In the summer of 1948 the citizens of the Big Sandy Valley were treated to an unusual diversion from the Dewey-Truman Presidential campaign: an undertaker fight. Now as a rule, undertakers aren’t warlike. Even if the most persuasive preacher can’t straighten you out while you’re alive, undertakers will surely straighten you out afterward, and they’re the very last folks who’ll ever let you down. Still, the fracas occurred. A local mortician named Guy Preston ran a series of newspaper advertisements almost anticipating Jessica Mitford’s controversial 1963 book “The American Way of Death,” claiming that his industry largely overcharged its clients and offering what he termed as fairer prices for funeral services. As with Mitford’s work later, the Kentucky Funeral Directors’ Association at Louisville took a dim view of these ads, so its officers ran their own paid announcements locally in retaliation: they claimed that Preston’s accusations were oversimplified and inaccurate, and ethical Kentucky undertakers who charged fairly were the rule rather than the exception. Even so, Guy had had his say, and although nowadays we might wince at his declaration that higher-priced funeral homes were run by “buzzards,” his bluntness was surely a welcome contrast to the political hay being pitched elsewhere in the country that year.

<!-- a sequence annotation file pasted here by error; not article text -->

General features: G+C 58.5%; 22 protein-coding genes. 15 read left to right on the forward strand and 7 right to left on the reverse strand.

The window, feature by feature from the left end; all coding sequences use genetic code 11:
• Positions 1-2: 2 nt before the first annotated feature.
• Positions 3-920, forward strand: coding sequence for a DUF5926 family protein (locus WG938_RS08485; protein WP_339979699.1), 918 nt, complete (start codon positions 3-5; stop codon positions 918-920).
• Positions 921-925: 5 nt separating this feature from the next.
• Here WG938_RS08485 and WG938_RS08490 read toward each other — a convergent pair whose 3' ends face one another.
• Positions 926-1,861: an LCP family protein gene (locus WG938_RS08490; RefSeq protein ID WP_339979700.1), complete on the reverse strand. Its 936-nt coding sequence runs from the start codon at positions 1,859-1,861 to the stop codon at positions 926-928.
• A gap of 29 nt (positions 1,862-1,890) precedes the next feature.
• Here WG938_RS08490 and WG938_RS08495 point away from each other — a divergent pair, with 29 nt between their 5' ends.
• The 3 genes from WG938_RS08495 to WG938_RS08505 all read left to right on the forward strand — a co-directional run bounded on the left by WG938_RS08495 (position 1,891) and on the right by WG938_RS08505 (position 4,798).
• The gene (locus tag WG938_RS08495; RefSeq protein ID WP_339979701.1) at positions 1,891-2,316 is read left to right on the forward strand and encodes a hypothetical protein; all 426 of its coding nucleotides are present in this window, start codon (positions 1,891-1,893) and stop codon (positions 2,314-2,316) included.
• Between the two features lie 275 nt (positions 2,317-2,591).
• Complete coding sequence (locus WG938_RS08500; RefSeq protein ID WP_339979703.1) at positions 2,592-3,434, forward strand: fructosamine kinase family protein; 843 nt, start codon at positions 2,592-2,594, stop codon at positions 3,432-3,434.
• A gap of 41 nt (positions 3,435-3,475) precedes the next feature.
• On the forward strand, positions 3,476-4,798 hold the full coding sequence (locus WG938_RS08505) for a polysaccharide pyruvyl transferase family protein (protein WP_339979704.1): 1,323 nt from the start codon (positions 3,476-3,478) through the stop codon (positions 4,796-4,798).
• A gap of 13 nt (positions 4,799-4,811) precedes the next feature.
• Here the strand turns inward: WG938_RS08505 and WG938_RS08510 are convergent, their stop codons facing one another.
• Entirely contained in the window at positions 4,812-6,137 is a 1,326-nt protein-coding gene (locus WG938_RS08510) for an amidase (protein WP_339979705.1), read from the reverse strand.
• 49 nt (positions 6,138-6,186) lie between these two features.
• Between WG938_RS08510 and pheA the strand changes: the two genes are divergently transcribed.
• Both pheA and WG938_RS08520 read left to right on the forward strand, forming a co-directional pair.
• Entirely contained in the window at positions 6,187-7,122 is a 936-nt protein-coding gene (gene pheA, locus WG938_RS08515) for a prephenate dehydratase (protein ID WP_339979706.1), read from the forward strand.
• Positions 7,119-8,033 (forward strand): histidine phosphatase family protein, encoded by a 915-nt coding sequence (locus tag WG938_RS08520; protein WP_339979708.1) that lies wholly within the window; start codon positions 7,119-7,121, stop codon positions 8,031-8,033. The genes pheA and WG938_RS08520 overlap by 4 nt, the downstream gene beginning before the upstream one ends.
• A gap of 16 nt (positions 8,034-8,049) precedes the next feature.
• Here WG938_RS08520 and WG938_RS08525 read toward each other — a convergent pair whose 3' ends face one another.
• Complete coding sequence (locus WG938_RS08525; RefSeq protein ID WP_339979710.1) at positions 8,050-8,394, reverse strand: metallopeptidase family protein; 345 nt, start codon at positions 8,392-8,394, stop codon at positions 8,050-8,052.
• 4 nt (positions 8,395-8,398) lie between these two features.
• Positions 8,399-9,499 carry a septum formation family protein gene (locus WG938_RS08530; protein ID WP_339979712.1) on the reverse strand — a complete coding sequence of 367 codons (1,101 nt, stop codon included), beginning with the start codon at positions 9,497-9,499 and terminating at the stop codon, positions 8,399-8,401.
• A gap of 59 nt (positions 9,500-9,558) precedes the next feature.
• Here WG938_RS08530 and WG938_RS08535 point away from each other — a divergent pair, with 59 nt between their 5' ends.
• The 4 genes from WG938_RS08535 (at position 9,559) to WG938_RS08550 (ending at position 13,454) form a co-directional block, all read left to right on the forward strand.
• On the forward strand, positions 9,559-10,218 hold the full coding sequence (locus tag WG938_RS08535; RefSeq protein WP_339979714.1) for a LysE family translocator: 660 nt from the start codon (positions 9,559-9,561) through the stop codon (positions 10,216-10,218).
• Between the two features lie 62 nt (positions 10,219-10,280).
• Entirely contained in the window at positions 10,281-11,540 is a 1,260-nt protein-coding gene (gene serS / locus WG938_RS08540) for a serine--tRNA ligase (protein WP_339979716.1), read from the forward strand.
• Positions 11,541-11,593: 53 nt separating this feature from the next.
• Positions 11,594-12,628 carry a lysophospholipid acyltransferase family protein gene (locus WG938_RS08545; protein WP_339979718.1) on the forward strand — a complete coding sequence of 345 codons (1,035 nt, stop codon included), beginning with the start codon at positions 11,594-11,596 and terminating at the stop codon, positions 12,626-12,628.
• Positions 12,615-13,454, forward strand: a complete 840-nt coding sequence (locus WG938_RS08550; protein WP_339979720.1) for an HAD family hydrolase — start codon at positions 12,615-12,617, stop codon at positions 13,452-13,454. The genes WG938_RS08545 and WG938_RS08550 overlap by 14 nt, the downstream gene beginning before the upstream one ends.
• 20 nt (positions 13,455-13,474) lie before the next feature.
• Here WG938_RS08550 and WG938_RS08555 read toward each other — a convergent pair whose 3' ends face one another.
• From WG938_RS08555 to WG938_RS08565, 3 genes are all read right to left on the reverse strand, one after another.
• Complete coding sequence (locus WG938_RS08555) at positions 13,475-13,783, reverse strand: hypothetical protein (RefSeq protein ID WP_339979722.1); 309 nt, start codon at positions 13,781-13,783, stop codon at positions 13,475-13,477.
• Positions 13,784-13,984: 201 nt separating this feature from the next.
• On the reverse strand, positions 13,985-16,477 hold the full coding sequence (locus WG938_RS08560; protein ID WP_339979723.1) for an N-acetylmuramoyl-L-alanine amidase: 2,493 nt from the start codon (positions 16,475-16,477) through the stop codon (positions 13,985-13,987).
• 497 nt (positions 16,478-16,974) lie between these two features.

But then again, Guy Preston was long accustomed to speaking his mind whether anyone else liked it or not—and often, they didn’t. At least preachers. Years before, he himself had been an ordained minister and pastor in a local religious denomination, but he had been forced from the clergy and the church by circumstances largely beyond his control. Out from under the thumb of a restrictive religious hierarchy, though, he discovered a new voice. He founded his own newspaper of opinion that he called “Baptist Tidings,” in which he became a spokesman for religious open-mindedness long before that quality became fashionable among his former clergy brethren. His editorial pen also gave him the opportunity to skewer many of these erstwhile brethren verbally for any acts of cruelty, hypocrisy, or just plain foolishness that he observed. And since we live in a country where the separation of Church and State and freedom of the Press are both guaranteed in the Bill of Rights, there wasn’t a thing the clergy could do about him—except, perhaps, cry persecution.